Our comfortable site near Austin
Right to the point, today is the tenth week anniversary of the beginning of our self- imposed isolation which began on February 25th.
Sher and I were on our Winter Texan living when the coronavirus thing was starting to heat up big time. We got out of Seattle in the end of January after visiting our daughter and her family, just before that Nursing home COVID-19 outbreak was reported. We were in our RV Resort in the Hill Country west of Austin. We’d planned on finishing February in Austin, and then heading to the Rio Grande Valley for March.
As the media brought more and more accounts of an upcoming pandemic, regardless of source, we decided that we would be better off in our home base in Indiana. As it turned out, that was a good decision because as things got worse most RV parks and campgrounds closed. So we got back to our house on February 25th.
Nearly empty lot at Cracker Barrel: carry out only
That began what is now our tenth week in “isolation”. We are both over 65, and I have more than one of those pesky underlying health issues that make for a scary scenario if the coronavirus infects us. So for the past 10 weeks we have been basically stuck at home. We’ve been out just a few times, with our son driving. He has been going to the grocery and pharmacy for us. The only retail place that Sher and I have visited was a farm store for some flowers. We stayed outside and way away from other customers and store staff.
The State of Indiana is now going through a series of stages getting back to “normal”. By July 4th any restrictions will almost be gone. There will still be warnings for us old folks with underlying health issues. We are supposed to “adhere to social distancing guidelines and remain cautious at work and in (sic) our communities” so states the Back On Track Indiana recommendations in Stage 5.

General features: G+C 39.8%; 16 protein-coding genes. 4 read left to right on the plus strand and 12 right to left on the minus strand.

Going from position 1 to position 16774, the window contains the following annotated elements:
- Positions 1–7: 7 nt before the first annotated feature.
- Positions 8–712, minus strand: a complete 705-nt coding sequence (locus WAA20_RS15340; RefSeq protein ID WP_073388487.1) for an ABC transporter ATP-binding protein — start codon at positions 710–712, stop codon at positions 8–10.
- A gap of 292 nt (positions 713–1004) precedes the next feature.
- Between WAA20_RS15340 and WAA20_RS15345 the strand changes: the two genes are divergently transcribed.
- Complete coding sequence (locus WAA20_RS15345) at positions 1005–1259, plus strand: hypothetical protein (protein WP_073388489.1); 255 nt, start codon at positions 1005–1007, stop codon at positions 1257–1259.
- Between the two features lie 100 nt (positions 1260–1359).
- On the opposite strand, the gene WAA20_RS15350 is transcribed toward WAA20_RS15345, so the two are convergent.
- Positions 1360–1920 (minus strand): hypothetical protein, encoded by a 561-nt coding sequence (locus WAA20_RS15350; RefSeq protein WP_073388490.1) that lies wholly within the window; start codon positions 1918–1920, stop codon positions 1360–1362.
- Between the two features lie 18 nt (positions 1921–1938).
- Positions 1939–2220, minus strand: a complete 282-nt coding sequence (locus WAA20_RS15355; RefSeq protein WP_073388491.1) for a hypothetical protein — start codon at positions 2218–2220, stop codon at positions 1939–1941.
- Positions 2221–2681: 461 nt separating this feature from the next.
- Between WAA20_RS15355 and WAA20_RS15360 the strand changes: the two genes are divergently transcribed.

Roadtirement has had 70 days of isolation. We will have to decide what activities will be safe for us. I don’t think either of us can afford to catch this damned virus, and so far there is no treatment or vaccine. Sigh…
On Friday Governor Eric Holcomb of Indiana gave the long awaited news conference outlining the state’s plan to reopen for business. The official COVID-19 “lock-down” order expired on Friday. New regulations begin on Monday. If you are interested, the details are pretty clearly listed on the new website Back on Track Indiana. It explains the five steps that the State has planned for the reopening of businesses.
The moon seen yesterday, has nothing to do with COVID-19. Just a pretty picture.
The Reader’s Digest version is pretty simple. It things go according to plan, July 4th is the date when Indiana is “back to normal”. This is if the previous four steps have worked out. The new normal, however, does include possible restrictions on nursing homes and K-12 school openings and still calls for social distancing.